John was writing his gospel for Greeks and so he explains that these jars were there to provide water for the purifying ceremonies of the Jews. Water was required for two purposes. First, it was required for cleansing the feet on entry to the house. Second, it was required for the handwashing. John commanded that the jars should be filled to the brim. John mentions that point to make it clear that nothing else but water was put into them. The head-waiter was responsible for the seating of the guests and the correct running of the feast. When he tasted the water which had become wine he was astonished. He called the bridegroom–it was the bridegroom’s parents who were responsible for the feast–and spoke jestingly. “Most people,” he said, “serve the good wine first; and then, when the guests have drunk a good deal, and their palates are dulled and they are not in much of a condition to appreciate what they are drinking, they serve the inferior wine, but you have kept the best until now.”

So it was at a village girl’s wedding in a Galilean village that Jesus first showed his glory; and it was there that His disciples caught another dazzling glimpse of what He was. The amount of wine that Jesus produces may seem like a humorous exaggeration to us, but this exaggerated amount is precisely why John introduces Jesus’ public acts with this story. God’s presence now fills the world “up to the brim.” As Jesus’ first public act, the changing of water to wine symbolizes the “fullness we have all received” (1:16) through Jesus’ presence in the world.

Items for Discussion

  • What would you say this miracle is all about? See John 1:16-18 for a possible answer
  • How do you choose to introduce yourself to people for the first time?
  • Why do you think that Jesus would use this simple family gathering to introduce Himself to us?
    • Think about these themes: wine, hospitality, parental obedience, compassion for others, etc.
  • What makes this miracle so unique? 5


Luke 17:21
21 nor will people say, ‘Here it is,’ or ‘There it is,’ because the kingdom of God is in your midst.”


The original question posed by the Pharisees was, “When is the Kingdom of God coming?” (verse 20). The kingdom of God was among the Jews or was it was a spiritual kingdom, set up in the heart by the power of God? We are asked to observe how it had been with sinners formerly, and in what state the judgments of God, which they had been warned of, found them. Here is shown what a dreadful surprise this destruction will be to the secure and sensual pleasures of men when the Son of man is actually revealed to them all. Christ came to destroy the Jewish nation, not by the Roman armies, but to offer the world God’s saving grace through Himself.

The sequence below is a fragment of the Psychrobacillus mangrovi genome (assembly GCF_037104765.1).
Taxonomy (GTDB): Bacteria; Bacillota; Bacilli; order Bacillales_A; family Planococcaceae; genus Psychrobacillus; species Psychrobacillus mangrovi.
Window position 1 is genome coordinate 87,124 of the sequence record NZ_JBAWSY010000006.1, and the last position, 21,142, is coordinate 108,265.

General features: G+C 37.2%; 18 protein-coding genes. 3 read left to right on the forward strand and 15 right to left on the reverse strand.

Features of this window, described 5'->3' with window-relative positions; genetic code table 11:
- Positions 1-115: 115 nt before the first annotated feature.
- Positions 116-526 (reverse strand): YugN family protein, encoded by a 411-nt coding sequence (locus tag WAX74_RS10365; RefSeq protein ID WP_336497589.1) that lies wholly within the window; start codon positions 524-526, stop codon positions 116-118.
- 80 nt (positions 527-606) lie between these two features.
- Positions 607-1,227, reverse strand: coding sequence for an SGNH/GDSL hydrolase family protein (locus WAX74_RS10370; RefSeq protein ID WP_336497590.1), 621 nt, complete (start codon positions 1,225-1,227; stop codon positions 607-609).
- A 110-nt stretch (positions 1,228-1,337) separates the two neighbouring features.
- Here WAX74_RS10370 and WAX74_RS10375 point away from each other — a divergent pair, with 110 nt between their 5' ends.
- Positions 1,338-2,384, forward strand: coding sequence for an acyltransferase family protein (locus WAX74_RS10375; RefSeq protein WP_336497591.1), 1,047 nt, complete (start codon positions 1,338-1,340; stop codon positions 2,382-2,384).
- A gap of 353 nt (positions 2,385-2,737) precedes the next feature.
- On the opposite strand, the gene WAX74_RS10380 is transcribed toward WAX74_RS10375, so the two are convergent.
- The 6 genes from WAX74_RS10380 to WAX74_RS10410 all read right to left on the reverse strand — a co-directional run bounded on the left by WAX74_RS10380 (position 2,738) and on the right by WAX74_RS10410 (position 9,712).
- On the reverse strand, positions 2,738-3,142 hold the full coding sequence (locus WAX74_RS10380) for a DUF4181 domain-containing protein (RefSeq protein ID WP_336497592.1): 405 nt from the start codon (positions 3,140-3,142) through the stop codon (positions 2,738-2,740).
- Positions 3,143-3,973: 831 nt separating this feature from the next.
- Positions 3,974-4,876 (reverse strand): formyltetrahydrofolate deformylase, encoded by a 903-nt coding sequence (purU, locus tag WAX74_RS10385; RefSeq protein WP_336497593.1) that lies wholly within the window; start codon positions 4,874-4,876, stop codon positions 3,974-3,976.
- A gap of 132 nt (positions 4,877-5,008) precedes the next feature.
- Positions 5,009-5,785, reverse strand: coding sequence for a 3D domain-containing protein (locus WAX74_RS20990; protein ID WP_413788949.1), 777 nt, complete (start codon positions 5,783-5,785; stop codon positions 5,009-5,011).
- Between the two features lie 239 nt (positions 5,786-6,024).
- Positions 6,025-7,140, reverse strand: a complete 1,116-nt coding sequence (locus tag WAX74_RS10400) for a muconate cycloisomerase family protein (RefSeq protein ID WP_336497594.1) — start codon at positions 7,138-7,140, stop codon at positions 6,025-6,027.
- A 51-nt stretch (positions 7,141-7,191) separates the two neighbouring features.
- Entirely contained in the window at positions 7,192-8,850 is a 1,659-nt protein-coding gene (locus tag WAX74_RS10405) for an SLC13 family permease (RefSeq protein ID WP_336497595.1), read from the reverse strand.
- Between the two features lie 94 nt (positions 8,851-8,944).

This was not a mystical revelation by Jesus that in some seed form, the Kingdom of God is within everyone in a New Age sense. After all, Jesus would not have told Pharisees that the kingdom of God was within them. The statement of Jesus called attention to Himself, not to man. Like many today, the Pharisees said they wanted the Kingdom of God to come; but you can’t want the Kingdom and reject the King. “The Pharisees asked Him when the Kingdom of God would appear, while it was right in their midst because the King Himself was there.”

Items for Discussion

  • What does the term “Kingdom of God” mean to you?
  • How would you explain the statement, the reign of God is “in the heart.” 6
  • What cautions are Jesus giving us with regard to His return someday? (verses 22-23)
  • What parts of the Kingdom are with us now and what parts do you expect will come later?
  • How do you feel about the statement, “there is no salvation but through Jesus Christ?”

Discussion Challenge

  • What are the best ways to help people get to know who Jesus is?


  1. NIV New International Version Translations
  3. Coptic Christians belong to the Coptic Orthodox Church of Alexandria, the largest Christian church in Egypt. They trace their founding to St. Mark, who has traditionally been believed to be the author of the Gospel of Mark; Mark is credited with converting the Copts, who were native Egyptians, to Christianity.
  5. No one actually saw it. Nor was there a thunder clap to herald the event. God’s glory is not what humans expect it to be. His glory is not for mere display, but has the purpose to fulfill His service to his creation.
  6. It does not come with pomp and splendor, like the reign of temporal kings, merely to control the external “actions” and strike the senses of people with awe, but it reigns in the heart by the law of God; it sets up its dominion over the passions, and brings every thought into captivity to the obedience of Christ.